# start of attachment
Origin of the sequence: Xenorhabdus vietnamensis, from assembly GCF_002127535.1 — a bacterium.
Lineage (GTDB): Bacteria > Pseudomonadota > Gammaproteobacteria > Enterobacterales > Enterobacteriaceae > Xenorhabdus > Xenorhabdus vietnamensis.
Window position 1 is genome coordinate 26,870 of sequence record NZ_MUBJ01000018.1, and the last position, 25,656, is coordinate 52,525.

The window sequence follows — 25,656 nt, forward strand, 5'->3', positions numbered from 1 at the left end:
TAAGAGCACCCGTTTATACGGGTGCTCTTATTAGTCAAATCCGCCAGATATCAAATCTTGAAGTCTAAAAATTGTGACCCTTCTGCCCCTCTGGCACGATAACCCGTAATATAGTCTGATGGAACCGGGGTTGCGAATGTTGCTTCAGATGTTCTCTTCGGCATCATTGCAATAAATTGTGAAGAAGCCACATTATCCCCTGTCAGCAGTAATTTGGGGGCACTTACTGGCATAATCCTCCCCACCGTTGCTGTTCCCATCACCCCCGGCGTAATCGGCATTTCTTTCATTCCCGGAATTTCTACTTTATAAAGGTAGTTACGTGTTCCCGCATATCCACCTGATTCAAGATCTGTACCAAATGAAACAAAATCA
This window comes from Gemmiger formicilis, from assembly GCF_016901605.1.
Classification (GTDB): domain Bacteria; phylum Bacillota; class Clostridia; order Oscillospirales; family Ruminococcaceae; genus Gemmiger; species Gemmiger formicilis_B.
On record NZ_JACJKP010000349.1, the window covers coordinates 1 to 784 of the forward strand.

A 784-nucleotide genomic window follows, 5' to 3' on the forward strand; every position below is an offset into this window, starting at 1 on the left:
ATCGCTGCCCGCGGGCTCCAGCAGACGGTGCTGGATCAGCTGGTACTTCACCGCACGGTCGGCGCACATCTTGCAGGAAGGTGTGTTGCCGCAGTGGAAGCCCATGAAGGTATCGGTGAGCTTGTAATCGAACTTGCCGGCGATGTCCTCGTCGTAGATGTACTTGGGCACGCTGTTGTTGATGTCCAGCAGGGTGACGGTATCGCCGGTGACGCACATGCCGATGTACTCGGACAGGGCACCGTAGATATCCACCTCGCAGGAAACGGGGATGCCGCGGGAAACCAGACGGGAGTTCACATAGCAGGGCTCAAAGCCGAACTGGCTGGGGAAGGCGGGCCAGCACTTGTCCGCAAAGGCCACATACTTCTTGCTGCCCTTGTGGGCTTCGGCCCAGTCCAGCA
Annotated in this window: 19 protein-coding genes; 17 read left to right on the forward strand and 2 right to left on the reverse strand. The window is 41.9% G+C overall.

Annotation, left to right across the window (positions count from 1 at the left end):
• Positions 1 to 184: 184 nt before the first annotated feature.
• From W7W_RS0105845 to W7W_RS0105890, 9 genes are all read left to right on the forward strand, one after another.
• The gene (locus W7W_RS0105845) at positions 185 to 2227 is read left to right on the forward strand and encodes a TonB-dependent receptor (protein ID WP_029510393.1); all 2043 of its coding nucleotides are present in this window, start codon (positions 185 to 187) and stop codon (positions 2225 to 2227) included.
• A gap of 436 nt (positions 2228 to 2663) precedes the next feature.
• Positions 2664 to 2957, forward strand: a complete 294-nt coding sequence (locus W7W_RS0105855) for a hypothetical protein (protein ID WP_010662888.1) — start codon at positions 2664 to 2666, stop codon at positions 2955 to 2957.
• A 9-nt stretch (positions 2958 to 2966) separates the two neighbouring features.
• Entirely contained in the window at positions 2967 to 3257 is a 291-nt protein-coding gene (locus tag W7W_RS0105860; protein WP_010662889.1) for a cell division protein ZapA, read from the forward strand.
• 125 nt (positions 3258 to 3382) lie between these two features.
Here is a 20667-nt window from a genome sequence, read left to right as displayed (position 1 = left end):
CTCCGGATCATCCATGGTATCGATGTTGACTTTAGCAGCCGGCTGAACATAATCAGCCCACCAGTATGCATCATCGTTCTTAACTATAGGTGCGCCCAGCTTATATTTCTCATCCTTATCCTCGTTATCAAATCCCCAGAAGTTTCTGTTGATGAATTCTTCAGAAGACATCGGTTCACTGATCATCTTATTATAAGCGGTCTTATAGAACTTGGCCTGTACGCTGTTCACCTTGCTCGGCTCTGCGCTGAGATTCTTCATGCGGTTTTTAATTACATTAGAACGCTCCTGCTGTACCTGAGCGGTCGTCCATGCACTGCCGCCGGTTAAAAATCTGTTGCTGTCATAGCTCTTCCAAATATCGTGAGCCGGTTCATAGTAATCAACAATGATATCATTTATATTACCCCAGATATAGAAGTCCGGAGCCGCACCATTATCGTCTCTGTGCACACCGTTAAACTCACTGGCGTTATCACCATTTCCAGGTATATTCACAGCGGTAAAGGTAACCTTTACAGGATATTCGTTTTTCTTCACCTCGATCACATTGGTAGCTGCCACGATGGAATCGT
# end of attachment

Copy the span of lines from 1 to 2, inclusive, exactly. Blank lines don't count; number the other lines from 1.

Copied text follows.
Origin of the sequence: Xenorhabdus vietnamensis, from assembly GCF_002127535.1 — a bacterium.
Lineage (GTDB): Bacteria > Pseudomonadota > Gammaproteobacteria > Enterobacterales > Enterobacteriaceae > Xenorhabdus > Xenorhabdus vietnamensis.